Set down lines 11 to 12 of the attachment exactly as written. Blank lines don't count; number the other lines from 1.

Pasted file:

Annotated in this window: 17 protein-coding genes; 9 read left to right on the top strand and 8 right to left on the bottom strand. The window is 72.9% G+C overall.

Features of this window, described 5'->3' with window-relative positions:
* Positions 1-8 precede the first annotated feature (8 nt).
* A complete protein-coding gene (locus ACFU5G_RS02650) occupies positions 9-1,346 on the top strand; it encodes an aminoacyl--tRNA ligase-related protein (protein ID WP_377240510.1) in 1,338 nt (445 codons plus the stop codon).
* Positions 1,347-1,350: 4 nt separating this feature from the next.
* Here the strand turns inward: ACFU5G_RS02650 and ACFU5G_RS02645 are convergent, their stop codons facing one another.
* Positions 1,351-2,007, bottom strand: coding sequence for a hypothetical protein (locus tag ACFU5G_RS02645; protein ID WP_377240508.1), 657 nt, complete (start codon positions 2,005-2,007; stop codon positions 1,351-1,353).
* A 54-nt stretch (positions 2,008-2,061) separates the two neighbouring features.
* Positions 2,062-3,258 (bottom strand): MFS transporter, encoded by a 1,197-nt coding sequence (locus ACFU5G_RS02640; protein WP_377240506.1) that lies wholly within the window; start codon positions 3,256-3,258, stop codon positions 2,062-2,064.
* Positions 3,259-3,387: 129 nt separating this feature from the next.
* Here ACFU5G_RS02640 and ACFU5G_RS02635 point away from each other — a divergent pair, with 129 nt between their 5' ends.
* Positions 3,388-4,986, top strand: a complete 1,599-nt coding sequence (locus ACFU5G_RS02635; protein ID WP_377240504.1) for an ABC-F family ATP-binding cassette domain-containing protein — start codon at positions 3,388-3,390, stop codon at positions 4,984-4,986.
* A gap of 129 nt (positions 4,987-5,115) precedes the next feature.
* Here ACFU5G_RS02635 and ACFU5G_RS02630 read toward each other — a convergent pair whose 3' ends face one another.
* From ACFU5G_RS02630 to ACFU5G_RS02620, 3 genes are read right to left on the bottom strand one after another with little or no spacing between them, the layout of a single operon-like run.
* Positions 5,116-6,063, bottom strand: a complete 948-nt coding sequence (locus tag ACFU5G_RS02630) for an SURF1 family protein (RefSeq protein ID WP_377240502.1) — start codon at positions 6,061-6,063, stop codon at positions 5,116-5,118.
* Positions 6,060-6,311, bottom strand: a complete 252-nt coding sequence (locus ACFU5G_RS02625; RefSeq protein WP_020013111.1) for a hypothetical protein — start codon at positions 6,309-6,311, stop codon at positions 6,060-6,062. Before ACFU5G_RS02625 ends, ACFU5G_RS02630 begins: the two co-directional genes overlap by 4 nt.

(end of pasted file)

* Here ACFU5G_RS02640 and ACFU5G_RS02635 point away from each other — a divergent pair, with 129 nt between their 5' ends.
* Positions 3,388-4,986, top strand: a complete 1,599-nt coding sequence (locus ACFU5G_RS02635; protein ID WP_377240504.1) for an ABC-F family ATP-binding cassette domain-containing protein — start codon at positions 3,388-3,390, stop codon at positions 4,984-4,986.